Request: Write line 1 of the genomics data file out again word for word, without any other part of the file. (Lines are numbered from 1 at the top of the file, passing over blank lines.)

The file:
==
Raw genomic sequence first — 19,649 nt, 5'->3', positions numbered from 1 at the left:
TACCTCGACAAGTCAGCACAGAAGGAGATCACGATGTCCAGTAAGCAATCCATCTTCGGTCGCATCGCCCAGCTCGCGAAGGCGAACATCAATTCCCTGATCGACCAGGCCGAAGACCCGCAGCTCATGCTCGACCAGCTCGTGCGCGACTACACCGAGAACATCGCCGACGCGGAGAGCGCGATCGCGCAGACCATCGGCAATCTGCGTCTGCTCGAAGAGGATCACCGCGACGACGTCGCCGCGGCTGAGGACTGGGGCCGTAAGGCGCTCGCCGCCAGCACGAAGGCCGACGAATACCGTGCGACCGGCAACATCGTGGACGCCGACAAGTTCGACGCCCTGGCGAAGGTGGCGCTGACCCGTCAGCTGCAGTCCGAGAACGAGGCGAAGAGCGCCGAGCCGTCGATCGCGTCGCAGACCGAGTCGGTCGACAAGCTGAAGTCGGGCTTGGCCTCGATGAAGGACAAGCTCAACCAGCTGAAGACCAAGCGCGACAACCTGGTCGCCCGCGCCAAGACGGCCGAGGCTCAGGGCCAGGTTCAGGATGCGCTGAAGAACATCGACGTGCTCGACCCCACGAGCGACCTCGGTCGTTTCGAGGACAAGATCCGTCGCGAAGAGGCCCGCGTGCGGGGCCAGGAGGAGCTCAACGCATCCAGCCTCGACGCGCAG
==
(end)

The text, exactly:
Raw genomic sequence first — 19,649 nt, 5'->3', positions numbered from 1 at the left: